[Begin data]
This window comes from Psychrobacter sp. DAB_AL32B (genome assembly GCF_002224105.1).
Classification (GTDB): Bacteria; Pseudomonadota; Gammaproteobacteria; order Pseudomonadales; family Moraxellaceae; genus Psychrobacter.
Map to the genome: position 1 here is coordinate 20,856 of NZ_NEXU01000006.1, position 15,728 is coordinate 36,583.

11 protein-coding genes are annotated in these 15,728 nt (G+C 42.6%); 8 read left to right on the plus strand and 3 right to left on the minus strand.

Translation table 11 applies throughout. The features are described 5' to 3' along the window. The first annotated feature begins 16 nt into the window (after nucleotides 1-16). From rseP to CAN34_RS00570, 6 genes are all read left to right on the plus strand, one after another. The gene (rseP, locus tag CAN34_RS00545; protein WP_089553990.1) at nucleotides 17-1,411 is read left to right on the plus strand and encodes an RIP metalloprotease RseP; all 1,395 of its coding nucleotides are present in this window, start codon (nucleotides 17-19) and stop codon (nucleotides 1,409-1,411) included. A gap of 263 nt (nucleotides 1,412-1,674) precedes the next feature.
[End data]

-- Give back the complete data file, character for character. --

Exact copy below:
This window comes from Psychrobacter sp. DAB_AL32B (genome assembly GCF_002224105.1).
Classification (GTDB): Bacteria; Pseudomonadota; Gammaproteobacteria; order Pseudomonadales; family Moraxellaceae; genus Psychrobacter.
Map to the genome: position 1 here is coordinate 20,856 of NZ_NEXU01000006.1, position 15,728 is coordinate 36,583.

11 protein-coding genes are annotated in these 15,728 nt (G+C 42.6%); 8 read left to right on the plus strand and 3 right to left on the minus strand.

Translation table 11 applies throughout. The features are described 5' to 3' along the window. The first annotated feature begins 16 nt into the window (after nucleotides 1-16). From rseP to CAN34_RS00570, 6 genes are all read left to right on the plus strand, one after another. The gene (rseP, locus tag CAN34_RS00545; protein WP_089553990.1) at nucleotides 17-1,411 is read left to right on the plus strand and encodes an RIP metalloprotease RseP; all 1,395 of its coding nucleotides are present in this window, start codon (nucleotides 17-19) and stop codon (nucleotides 1,409-1,411) included. A gap of 263 nt (nucleotides 1,412-1,674) precedes the next feature.